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Business News of Wednesday, 24 June 2020

Source: Business 24

Commodities prices up five percent as GCX recovers from pandemic shock

Commodity prices are recovering from a pandemic-induced fall on the Ghana Commodity Exchange, closing about five percent higher on Monday, June 22.

Disruptions to supply chains from COVID-19 pushed trading volumes down 40 percent, causing prices to plunge ten percent year-on-year.

“Prices fell due to low market activity and the subsequent withdrawal by sellers to trade on the alternative market,” Dr. Kadri Alfa, Chief Executive Officer of GCX said.

Both demand and supply of commodities dropped since the outbreak, attributable to shutdowns and restrictions on movement to curb the spread of the virus.

But market activity on GCX is rebounding after restrictions on movement were eased, and bulk buyers (food processing companies) scaled-up production.

Grade one white maize traded from the Ejura Warehouse (GEJWM1) closed at GHS 1,240.00 on Monday, 17 percent lower than the opening price of GHS 1,500.00.

At the same warehouse, GEJWM2 and GEJWM3 closed trading at GHS 1,200.00 CEDIS and GHS 1,100.00 cedis, down 10 percent and 26 percent from the opening prices respectively.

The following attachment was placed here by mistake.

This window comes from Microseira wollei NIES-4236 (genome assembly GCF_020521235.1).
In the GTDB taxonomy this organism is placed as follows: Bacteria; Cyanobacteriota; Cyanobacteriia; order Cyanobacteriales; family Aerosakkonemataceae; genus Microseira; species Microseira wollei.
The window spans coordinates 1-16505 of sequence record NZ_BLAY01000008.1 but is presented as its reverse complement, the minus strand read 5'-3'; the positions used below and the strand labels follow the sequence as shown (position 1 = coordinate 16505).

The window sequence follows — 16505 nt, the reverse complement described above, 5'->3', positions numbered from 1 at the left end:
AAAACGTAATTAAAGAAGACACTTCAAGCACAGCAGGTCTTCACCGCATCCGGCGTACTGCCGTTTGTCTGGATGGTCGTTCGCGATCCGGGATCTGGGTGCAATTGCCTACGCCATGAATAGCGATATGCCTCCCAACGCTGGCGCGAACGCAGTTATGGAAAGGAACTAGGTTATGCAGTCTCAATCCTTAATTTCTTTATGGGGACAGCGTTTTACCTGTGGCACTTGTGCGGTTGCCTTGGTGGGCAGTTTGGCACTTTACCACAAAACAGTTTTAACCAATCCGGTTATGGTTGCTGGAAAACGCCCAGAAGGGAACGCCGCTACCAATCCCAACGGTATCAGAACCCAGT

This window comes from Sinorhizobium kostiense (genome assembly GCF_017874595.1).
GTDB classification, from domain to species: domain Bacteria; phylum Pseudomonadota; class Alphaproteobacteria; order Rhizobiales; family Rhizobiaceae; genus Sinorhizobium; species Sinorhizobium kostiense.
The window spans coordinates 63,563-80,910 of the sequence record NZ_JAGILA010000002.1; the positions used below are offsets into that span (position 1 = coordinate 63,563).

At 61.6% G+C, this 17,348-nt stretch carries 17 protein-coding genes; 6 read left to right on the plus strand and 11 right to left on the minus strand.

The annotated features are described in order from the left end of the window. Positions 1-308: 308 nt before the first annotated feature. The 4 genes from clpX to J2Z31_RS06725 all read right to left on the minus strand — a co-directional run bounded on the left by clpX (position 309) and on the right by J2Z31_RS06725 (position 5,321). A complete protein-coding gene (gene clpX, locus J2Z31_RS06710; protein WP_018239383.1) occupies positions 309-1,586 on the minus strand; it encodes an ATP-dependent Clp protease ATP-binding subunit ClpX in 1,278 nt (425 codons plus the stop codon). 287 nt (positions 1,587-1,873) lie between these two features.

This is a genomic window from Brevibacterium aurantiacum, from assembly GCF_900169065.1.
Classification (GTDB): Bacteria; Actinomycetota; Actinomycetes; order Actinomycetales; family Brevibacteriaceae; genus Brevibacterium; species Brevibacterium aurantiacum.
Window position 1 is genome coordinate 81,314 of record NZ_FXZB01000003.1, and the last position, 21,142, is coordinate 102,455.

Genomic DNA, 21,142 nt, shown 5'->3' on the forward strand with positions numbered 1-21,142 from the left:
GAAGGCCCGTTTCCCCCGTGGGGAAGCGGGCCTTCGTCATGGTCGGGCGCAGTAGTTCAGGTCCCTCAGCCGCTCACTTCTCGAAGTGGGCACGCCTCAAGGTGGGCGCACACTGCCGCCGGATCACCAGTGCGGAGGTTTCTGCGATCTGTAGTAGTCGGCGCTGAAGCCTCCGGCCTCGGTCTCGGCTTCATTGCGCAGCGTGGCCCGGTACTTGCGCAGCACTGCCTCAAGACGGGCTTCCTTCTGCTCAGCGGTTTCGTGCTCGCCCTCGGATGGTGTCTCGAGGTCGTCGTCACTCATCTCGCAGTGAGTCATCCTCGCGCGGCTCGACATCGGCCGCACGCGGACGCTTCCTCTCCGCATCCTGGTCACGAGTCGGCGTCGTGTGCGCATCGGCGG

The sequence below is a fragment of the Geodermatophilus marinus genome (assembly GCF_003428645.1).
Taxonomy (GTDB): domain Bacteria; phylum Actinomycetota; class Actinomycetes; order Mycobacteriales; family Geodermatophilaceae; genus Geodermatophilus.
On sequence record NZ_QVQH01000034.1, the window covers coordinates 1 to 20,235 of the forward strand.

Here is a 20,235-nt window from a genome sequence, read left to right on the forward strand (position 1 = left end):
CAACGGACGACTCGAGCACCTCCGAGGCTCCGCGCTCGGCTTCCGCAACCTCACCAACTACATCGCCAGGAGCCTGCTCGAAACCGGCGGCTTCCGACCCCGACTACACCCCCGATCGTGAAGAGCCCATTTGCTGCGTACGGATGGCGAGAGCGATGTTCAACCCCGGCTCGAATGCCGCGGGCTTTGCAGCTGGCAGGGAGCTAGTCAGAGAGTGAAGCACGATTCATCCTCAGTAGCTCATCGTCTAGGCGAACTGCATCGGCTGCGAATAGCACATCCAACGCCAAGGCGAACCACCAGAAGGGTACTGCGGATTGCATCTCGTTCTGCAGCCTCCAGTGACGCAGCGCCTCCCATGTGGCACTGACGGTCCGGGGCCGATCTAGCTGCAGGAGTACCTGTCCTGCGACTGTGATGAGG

“We are rebounding from the pandemic which affected our operations significantly. So far, trading has returned to some level of normalcy but we expect to do better to achieve our short to medium-term goals,” Dr. Alfa added.

Listed contracts on the GCX are white maize, yellow maize, sesame, sorghum and soya beans.

Impact of the pandemic on traded volumes

The halt in economic activity destructed demand as food processing companies whose operations were either on break or operating below capacity.

Supply volume contracted 45 percent within the same period, as smallholder farmers who supplied 90 percent of traded commodities in 2019, retained their produce “over fears of personal food security,” Dr. Kadri noted.

“It resulted in significant revenue losses for both GCX and trading partners, particularly the nearly 300,000 smallholder farmer groups supplying the exchange,” he added.

Performance of listed contracts

The exchange went live with white and yellow maize contracts late 2018 and later listed soya bean, sesame and sorghum, as it sought to diversify its portfolio and meet market demands.

But, maize and soya bean have been the maximum traded contracts, leaving sesame and sorghum scrambling to register presence.

The exchange is awaiting approval from the regulator to enlist paddy rice, milled rice, and cashew contracts by the end of the second quarter.

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